Former Eau Clairian Chris Porterfield made some waves with his first album as Field Report, picking up national press and touring the country many times over. The now Milwaukee native also snagged locals Shane Leonard and Ben Lester to join the group on drums and pedal steel, respectively.
Now – in an interview with Stereogum – Porterfield announced the group's second album, Marigolden, which will be out Oct. 7 via Partison Records. The group has been recording the album in the great white north of Canada in between shows this year. Watch a teaser (with a sampling of music) below and hopefully we'll see these locals come home again soon.
At a lunch event Monday afternoon with the Eau Claire Area Chamber of Commerce, Wisconsin Governor Scott Walker made comments in support of the Confluence Project. On Twitter, WQOW reporter Aarik Woods quoted Gov. Walker, saying, "It's a great partnership with public, private sector, so I support going forward with this project," while WQOW's main Twitter feed quotes Walker as saying, "We think that's an important project not just for Eau Claire and not just for UW-EC, but for this entire region."
In the past, Walker has expressed interest in the partnership model seen in the proposed Confluence Project, saying at a press event on June 5, 2013, "We're very interested in it. What I like about this particular project in Eau Claire is it's leveraging public and private dollars."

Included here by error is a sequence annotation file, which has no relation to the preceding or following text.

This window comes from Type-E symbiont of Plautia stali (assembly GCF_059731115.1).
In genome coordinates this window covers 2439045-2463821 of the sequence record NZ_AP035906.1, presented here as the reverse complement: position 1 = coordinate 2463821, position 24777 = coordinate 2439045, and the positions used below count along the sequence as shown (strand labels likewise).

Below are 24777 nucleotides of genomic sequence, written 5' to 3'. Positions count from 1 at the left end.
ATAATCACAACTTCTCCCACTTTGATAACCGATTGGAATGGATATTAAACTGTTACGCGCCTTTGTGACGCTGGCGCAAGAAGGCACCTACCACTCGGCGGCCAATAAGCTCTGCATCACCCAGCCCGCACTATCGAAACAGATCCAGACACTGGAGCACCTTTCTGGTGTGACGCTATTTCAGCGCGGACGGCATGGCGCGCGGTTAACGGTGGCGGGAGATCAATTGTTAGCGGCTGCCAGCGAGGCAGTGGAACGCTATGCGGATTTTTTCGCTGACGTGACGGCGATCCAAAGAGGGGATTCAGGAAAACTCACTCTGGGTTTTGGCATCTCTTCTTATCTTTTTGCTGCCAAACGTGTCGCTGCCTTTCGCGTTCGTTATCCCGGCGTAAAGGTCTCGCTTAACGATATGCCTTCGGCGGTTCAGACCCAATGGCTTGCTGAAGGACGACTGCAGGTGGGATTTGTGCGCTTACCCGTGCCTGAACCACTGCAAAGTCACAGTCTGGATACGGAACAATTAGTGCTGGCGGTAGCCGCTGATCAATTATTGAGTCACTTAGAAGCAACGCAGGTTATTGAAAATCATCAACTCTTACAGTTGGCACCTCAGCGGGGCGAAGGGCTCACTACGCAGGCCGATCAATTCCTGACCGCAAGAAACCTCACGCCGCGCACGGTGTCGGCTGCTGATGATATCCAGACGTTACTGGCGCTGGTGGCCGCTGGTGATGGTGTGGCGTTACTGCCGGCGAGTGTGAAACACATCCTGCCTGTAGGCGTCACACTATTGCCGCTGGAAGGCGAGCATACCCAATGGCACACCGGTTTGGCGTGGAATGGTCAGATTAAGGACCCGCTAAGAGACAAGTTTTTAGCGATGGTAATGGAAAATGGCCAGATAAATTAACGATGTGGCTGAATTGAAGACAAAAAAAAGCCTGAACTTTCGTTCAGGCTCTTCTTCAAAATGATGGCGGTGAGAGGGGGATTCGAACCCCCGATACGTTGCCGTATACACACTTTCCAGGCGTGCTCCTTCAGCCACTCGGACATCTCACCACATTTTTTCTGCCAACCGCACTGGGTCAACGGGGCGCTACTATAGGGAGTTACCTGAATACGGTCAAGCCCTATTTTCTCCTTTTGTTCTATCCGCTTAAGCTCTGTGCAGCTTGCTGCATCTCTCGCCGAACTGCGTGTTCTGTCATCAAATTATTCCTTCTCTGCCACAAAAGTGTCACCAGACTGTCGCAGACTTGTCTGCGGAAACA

The "Business Luncheon with Governor Walker" event took place on Monday, June 23 at The Florian Gardens in Eau Claire. The Leader-Telegram has a few more details.
There are certainWisconsinites who’ve given our state genuine bragging rights (Harry Houdini, Orson Welles, I’m looking at you), but they aren’t only people we should be proud of. Below are just some of the lesser known, but still influential Wisconsin natives. Pay your respects.
Donald Goerke, a Waukesha homeboy, left Wisconsin only to impact the childhood of generations. As a Campbell Soup Company executive, he not only created the classic Chunky soup, but the iconic SpaghettiOs. That’s right, if it wasn’t for him, we’d have no choice but to eat spaghetti….with non-circular noodles. What a disgrace.
In the town of Stevens Point, on a cold day in February in 1960, a man was born. That man would go on to create the cult classic Mystery Science Theater 3000. That man is Joel Hodgson. The Comedy Central show defined the technique of movie riffing and showed a positive example of a robot-human relationship.
Going back a little further in time, a controversial woman of the 1950s had roots in our dear capital. Virginia Mae Morrow underwent numerous hypnosis sessions that revealed a previous life as Irish Bridey Murphy. The detailed account of her previous life spawned a reincarnation sensation across the nation resulting in movies, books, and even themed parties.
Fictional? Yes. Too iconic to ignore? Yes. The one and only Barbie was born in Wisconsin. As written in the fictional biography published in the early ‘60s, Barbie, or Barbara Millicent Roberts, was born in the fabricated town of Willows. She, of course, went on to accomplish pretty much anything possible. And impossible.
Wisconsin is home to some pretty famous actors (Chris Farley, Gene Wilder, etc.), but two lesser known Wisconsinites were responsible for some of the most lovable characters in film and TV. Those actors would be ... John Fiedler, the voice of Piglet and John Matuszak, Sloth from The Goonies. Would the world have been the same without them?